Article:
Recent Publications

Dr. David H. Bearce and Dr. Seungbin Park, “Why Remittances are a Political Blessing and Not a Curse.” Journal Article

Seungbin Park (University of Alabama), David H. Bearce (University of Colorado – Boulder) Studies in Comparative International Development Abstract This paper reconsiders the proposition that remittances act as a political curse by reducing the poor’s demand for economic redistribution. With a newer democratization model focused on the demand for income protection from the rising groups

Waleed Hazbun, et al., “Towards a Beirut School of critical security studies .” Journal Article

Waleed Hazbun (University of Alabama), Samer Abboud, Omar S. Dahi, Nicole Sunday Grove, Coralie Pison Hindawi, Jamil Mouawad & Sami Hermez Critical Studies on Security (Vol. 6, Issue 3 (2018), pp. 273-295) Abstract This collectively written work offers a map of our ongoing efforts to work through critical approaches to the study of security and global politics

Sungho Park, Craig Maher, and Carol Ebdon, “Local Property Tax Limits in Nebraska: Within-State Variations in Effects.” Journal Article

Sungho Park (University of Alabama), Craig Maher (University of Nebraska – Omaha) and Carol Ebdon (University of Nebraska – Omaha) Public Administration Quarterly (Vol. 42, No. 3: 328-371) Abstract Tax and expenditure limitations (TELs) have been widely imposed on state and local governments. A substantial amount of research has been conducted on the effects of

Sungho Park and Ji Hyung Park, “The Effect of Revenue Diversification and Form of Government on Public Spending.” Journal Article

Sungho Park (University of Alabama) and Ji Hyung Park (James Madison University) Journal of Public Budgeting, Accounting & Financial Management (Vol. 30 Issue. 2, pp.211-229 ) Abstract Funding strategies, as budgetary choices, interacting with political structure, as institutions and structures, may determine the level of public spending as fiscal outputs. Revenue diversification interacting with form

Waleed Hazbun, et al., “Regional Powers and the Production of Insecurity in the Middle East.” Paper

Waleed Hazbun (University of Alabama) Middle East and North Africa Regional Architecture (MENARA) WORKING PAPERS No. 11, September 2018 (Published:September 17th, 2018) Abstract What impact have regional powers had on shaping regional order in the Middle East? What role will they play in the future of the regional system? Following the US-led invasion of Iraq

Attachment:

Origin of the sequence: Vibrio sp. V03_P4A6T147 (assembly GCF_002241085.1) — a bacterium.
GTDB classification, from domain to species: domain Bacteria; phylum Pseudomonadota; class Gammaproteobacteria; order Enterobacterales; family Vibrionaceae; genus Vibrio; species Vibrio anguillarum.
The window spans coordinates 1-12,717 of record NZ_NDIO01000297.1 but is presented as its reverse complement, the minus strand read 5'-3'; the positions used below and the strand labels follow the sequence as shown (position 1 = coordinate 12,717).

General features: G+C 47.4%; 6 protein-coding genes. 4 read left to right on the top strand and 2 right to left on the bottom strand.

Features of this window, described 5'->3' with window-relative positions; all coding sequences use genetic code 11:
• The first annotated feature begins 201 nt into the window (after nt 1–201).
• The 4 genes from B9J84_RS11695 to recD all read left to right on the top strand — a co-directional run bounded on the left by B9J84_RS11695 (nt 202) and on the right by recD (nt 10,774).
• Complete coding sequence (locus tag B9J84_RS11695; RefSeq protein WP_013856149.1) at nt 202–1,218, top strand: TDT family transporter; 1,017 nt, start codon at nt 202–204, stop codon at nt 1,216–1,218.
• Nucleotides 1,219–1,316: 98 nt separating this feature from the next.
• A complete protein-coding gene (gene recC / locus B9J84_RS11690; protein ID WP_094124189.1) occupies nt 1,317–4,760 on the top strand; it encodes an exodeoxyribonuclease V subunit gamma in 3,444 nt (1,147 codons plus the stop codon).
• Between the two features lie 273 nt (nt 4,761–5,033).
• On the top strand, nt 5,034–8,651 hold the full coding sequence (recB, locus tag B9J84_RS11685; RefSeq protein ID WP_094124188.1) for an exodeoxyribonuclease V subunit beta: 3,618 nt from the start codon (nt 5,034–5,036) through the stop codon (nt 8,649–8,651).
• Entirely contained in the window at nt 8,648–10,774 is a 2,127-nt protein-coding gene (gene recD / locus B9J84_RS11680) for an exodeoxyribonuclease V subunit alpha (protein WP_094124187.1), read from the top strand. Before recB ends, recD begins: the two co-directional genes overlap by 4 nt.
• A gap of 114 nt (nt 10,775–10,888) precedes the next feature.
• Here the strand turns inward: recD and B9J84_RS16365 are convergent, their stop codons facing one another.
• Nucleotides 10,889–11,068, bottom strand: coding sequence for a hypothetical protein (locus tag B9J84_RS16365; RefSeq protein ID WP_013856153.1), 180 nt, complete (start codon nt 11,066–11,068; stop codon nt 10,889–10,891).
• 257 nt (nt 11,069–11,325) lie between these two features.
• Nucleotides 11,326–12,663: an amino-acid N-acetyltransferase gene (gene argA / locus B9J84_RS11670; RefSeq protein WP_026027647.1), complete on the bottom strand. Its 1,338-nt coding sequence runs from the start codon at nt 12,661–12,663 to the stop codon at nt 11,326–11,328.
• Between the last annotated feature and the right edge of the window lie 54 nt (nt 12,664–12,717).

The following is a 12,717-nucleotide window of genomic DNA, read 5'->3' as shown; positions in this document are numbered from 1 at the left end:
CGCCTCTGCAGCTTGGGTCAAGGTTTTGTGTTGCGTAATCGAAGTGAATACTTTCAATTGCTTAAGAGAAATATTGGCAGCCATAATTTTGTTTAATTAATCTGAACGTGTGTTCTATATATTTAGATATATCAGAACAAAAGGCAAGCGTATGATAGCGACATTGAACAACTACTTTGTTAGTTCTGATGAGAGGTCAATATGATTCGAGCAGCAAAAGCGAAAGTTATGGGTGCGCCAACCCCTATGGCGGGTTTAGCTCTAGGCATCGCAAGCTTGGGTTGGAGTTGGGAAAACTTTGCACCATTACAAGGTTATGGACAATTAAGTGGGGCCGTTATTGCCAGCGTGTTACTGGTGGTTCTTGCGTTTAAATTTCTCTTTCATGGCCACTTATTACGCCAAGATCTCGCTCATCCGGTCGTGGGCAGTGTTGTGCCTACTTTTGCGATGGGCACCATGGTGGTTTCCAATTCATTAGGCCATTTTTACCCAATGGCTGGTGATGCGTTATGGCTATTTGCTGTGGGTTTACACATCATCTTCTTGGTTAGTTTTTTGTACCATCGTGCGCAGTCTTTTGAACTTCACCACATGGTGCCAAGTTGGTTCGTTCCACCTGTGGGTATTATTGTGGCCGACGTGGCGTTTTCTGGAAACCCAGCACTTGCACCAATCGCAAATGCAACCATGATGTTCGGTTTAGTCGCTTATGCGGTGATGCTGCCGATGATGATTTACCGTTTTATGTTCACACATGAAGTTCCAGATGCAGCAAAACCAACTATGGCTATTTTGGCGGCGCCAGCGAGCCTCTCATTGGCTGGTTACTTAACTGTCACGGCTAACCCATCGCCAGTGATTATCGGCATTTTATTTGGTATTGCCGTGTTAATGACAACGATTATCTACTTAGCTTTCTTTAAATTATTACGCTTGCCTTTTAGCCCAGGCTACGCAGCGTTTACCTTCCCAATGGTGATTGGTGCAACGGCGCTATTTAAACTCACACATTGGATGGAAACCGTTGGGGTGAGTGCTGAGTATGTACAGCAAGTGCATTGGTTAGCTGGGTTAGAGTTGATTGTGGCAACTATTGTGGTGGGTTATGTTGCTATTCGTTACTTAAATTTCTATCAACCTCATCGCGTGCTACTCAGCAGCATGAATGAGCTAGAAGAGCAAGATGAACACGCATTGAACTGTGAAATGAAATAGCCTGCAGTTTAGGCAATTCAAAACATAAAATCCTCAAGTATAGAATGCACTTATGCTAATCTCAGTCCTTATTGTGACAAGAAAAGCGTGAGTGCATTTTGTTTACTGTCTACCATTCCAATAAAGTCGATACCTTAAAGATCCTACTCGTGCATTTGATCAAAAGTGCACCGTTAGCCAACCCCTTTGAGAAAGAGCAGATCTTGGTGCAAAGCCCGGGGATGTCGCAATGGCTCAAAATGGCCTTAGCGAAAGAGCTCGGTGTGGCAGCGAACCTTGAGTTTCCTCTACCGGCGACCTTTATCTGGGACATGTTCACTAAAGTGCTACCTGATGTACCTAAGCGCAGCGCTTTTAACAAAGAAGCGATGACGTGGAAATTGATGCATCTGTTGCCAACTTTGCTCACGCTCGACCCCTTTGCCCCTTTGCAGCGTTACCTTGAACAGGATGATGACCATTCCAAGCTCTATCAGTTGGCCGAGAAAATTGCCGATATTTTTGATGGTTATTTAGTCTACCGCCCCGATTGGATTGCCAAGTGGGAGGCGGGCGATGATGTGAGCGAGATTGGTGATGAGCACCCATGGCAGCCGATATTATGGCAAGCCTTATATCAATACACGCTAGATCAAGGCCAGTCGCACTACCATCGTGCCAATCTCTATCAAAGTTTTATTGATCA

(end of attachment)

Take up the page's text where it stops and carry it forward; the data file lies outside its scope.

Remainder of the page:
Holger Albrecht, “How to Keep Officers in the Barracks: Causes, Agents, and Types of Military Coups.” Journal Article

Holger Albrecht (University of Alabama) and Ferdinand Eibl International Studies Quarterly Vol. 62, No. 2 (2018), pp. 315-32 Abstract What are the most efficient strategies to prevent military coups d’état? The answer depends on coup agency, that is, who attempts to overthrow the regime: elite officers or lower-ranking combat officers. Elite officers and lower-ranking combat

Holger Albrecht, “Going on the Run: What Drives Military Desertion in Civil War?” Journal Article

Holger Albrecht (University of Alabama), Kevin Koehler Security Studies Vol. 27, No. 2 (2018), pp. 179-203 Abstract Under which circumstances do soldiers and officers desert in a violent domestic conflict? This article studies individual military insubordination in the Syrian civil war, drawing on interviews with deserters from the Syrian army now based in Turkey, Jordan, and

Daniel J. Levine, “After Tragedy: Melodrama and the Rhetoric of Realism.” Journal Article

Daniel J. Levine (University of Alabama) Journal of International Political Theory (Published: August 14, 2018 ) Abstract Responding to renewed interest in political rhetoric among contemporary International Relations (IR)–realists, this article advances three main claims. First, it suggests that tragedy—the dominant aesthetic-narrative mode to which these realists have turned in their rhetorical considerations—is ill-suited to